She went on to highlight the third informal consultation she had convened on 10 November, on recommendations to the General Assembly on the possible creation of an ad hoc panel of experts on the crisis and its impact on development.  She said that, though it would be premature to speak about an emerging consensus on the issue, she believed the discussion had helped define certain parameters and criteria the Council could consider when making its recommendations on the possible establishment of an ad hoc panel of experts.

The Economic and Social Council will reconvene and a time and date to be announced.

Background

The Economic and Social Council met this morning to take up a number of outstanding matters before wrapping up its 2009 substantive session, including elections postponed from previous sessions; coordination, programme and other questions; and economic and environmental questions.

The Council was also expected to hear respective briefings by the Special Representative on Food Security and Nutrition, on the work of the Secretary-General’s High-level Task Force on the Global Food Security Crisis, and the Director of the Food and Agriculture Organization (FAO) Liaison Office in New York, on the outcome of the World Summit on Food Security.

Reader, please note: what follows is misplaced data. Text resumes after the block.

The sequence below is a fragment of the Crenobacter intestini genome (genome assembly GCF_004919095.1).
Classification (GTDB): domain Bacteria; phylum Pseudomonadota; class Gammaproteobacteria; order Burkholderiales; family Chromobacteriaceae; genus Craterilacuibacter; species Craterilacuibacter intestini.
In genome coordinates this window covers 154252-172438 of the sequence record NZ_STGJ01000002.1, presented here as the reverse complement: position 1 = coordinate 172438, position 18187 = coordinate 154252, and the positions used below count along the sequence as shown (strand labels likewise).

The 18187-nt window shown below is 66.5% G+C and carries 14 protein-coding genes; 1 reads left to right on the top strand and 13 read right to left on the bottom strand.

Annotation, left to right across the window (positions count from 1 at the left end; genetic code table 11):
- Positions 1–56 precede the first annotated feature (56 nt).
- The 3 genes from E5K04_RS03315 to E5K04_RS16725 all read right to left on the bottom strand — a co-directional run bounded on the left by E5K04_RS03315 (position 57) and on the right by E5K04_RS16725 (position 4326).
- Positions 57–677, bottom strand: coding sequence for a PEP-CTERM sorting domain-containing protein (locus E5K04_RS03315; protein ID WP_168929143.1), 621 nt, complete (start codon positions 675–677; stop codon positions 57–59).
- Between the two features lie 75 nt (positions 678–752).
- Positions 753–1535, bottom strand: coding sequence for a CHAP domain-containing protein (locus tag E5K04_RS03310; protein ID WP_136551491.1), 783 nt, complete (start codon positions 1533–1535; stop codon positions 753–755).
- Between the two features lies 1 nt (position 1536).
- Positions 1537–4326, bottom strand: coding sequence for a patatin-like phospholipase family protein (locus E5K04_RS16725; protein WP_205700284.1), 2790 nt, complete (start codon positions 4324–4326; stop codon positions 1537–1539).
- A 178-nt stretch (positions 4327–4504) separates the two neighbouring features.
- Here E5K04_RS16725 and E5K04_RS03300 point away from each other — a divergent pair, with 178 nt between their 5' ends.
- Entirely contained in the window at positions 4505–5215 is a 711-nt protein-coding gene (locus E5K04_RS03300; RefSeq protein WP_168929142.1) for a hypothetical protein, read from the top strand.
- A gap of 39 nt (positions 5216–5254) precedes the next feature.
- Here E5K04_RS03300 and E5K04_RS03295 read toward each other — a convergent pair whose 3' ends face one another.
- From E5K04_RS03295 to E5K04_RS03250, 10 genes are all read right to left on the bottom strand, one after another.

Council President Sylvie Lucas (Luxembourg) was also expected to brief on follow-up to Economic and Social Council decision 2009/258 pertaining to paragraph 56 of the outcome of the June 2009 United Nations Conference on the World Financial and Economic Crisis and its Impact on Development.

Elections to Subsidiary Bodies

Taking up the first item on its agenda, the Council filled outstanding vacancies on its subsidiary bodies for which candidates had been either forwarded or endorsed by their respective regional groups.

The Council elected by acclamation Bangladesh and Czech Republic to fill the vacant seats in their respective regional groups in the Committee for the United Nations Population Fund Award, for three-year terms, beginning on 1 January 2010. Regarding the remaining vacancies on that body, the Council decided to postpone the election of 2 members from the African Group, 1 member from the Asian Group, and member from the Western European and other States Group.